[First] Quote of the Day: Marchionne: At Chrysler, We Own You

Robert Farago
by Robert Farago

So, you thought your $14,312,130,642 “investment” in New Chrysler bought you some accountability, seeing as it’s your tax money? Here’s your Frankfurt wake-up call from Uncle Sam’s appointed/anointed ChryCo CEO, via t he Associated Press:

Marchionne said Wednesday that Chrysler’s new business plan won’t be released until November, and declined to discuss the forthcoming model lineup.

Robert Farago
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  • Jkross22 Jkross22 on Sep 16, 2009

    Is there anyone that doesn't believe Chrysler, err Fiat, will be back in DC in a few months asking for more taxpayer money? It's not about being angry about what's been done... it's about avoiding making the same mistake over and over.

  • Rpiotr01 Rpiotr01 on Sep 16, 2009

    Sorry, but Sergio gets the benefit of the doubt from me. I read somewhere recently that even he was surprised by how little Cerberus actually did with Chrysler. It's going to be a slog with them and I think Marchionne knows this. His approach thus far is 100X more preferable than GM's blustering and delusion. And as for asking for another bailout, I think everyone can rest assured that if another auto bailout is given it will NOT be to Chrysler. Save your future rage for GM's next handout and Ford's first.

  • Windswords Windswords on Sep 16, 2009

    Geez, here we go again: rnc: "ChryCo should have been allowed to fail, it is very small in comparison to GM and the economic impact would have been limited plus the additional sales that would have gone to GM would have been more beneficial than the $15b plowed into ChryCo economically speaking (most of ChryCo customers are A) die hard buy american, those I imagine would have gone to Ford, the remainder are B) people who buy cars based on who will give them cheapest price and financing, those would have gone to GM.)" No, no, and no. Did I mention no? When Plymouth was shut down the supposed loyal "buy American" customers didn't even switch over to Dodge or Chrysler. Most of them went to Hyundai. Today most of them would go to Hyundai and Kia. As I have repeated here ad nauseum, killing Chrysler would not have produced significantly more sales for GM or Ford. "But since the BK was handled by US politically it would have been suicide to bail out GM and not ChryCo (there is a reason that Bush gave them a loan as well), just as it would have been politically impossible for Germany to just let Opel fail (before elections, despite the national mood, when the news starts running stories every night of dying communities and little children with dirty faces and raggy clothes, those feelings change quickly*) *Those things already exist, just aren’t shown" My opinion is that for the Obama administration at least, Chrysler was the dry run for the GM bankruptcy/bailout. As for Chrysler being small as in having no effect on the national economy, the numbers don't add up, especially when you factor in all the dealer employees that would have lost their jobs. One of the arguments against giving Chrysler loan guarantees (not loans) in the early 80's was that if they went out of business Ford and GM would take up the slack, so no biggie. Lee and company had to educate the Congress that when all those dealers lost their franchises they were not going to get a Ford or GM one. They would end up for the most part as Toyondsan dealerships. GM & Ford were not in a position to take up the slack in manufacturing or dealers.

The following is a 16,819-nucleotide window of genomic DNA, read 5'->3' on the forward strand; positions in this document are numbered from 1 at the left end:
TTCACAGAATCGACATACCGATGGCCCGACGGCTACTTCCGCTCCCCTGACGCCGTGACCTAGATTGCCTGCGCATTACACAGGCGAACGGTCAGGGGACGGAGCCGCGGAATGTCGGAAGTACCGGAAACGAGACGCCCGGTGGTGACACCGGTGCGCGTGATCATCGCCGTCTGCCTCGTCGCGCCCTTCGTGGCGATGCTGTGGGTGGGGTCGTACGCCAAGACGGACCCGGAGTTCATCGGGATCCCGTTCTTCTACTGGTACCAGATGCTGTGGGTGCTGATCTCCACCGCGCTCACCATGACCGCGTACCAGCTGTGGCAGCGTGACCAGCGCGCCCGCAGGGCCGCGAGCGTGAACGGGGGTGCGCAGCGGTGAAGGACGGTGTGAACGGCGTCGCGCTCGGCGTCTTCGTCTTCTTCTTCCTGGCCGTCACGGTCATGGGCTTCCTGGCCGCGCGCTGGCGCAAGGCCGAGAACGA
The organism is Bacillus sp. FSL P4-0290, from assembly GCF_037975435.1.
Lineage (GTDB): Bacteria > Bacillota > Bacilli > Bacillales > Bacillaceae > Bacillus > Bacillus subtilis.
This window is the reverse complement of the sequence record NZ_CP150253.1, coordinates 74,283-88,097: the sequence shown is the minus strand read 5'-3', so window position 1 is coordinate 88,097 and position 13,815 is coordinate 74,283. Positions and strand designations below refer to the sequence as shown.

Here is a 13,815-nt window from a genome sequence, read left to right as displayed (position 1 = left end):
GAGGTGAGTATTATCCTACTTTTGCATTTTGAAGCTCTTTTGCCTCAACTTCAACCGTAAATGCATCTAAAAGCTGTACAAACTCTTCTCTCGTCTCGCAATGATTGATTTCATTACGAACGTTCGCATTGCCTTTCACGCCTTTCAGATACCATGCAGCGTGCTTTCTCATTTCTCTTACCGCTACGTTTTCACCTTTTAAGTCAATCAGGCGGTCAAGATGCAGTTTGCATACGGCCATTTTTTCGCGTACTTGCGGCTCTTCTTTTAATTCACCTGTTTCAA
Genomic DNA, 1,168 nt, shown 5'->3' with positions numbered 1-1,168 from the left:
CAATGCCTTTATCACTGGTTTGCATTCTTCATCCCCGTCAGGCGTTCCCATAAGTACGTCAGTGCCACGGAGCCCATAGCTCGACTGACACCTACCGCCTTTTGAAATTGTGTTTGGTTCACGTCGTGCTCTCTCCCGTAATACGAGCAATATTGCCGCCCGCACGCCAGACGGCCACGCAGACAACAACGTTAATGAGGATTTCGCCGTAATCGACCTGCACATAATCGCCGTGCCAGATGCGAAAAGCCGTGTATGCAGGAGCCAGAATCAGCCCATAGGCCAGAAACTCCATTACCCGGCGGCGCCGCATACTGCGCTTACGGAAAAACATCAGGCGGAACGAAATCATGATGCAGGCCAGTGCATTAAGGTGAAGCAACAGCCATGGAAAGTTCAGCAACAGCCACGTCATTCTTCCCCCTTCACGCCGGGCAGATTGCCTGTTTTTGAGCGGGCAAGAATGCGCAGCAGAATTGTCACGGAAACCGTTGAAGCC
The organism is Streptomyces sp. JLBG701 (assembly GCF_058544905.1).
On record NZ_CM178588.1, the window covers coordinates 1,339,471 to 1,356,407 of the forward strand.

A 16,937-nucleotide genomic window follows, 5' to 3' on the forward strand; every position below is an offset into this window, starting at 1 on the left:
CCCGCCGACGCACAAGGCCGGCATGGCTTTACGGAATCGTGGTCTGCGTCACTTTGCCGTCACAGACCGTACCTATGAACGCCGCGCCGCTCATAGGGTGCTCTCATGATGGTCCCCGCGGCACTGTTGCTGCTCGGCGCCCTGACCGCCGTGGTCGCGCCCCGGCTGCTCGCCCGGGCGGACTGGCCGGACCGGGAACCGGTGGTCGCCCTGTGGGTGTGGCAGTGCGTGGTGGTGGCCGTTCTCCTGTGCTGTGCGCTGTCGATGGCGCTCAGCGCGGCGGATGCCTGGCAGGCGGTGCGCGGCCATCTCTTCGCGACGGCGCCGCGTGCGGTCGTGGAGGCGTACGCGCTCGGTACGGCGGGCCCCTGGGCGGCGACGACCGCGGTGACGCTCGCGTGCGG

• Loser Loser on Sep 16, 2009

    The below link will explain a lot. The situation at recently rescued Chrysler Group is even more dire than first thought, the CEO of Italy's Fiat -- which came to the aid of the U.S. automaker -- said Wednesday. Now, where have I heard this before? http://money.cnn.com/2009/09/16/autos/fiat_chrysler/index.htm?postversion=2009091614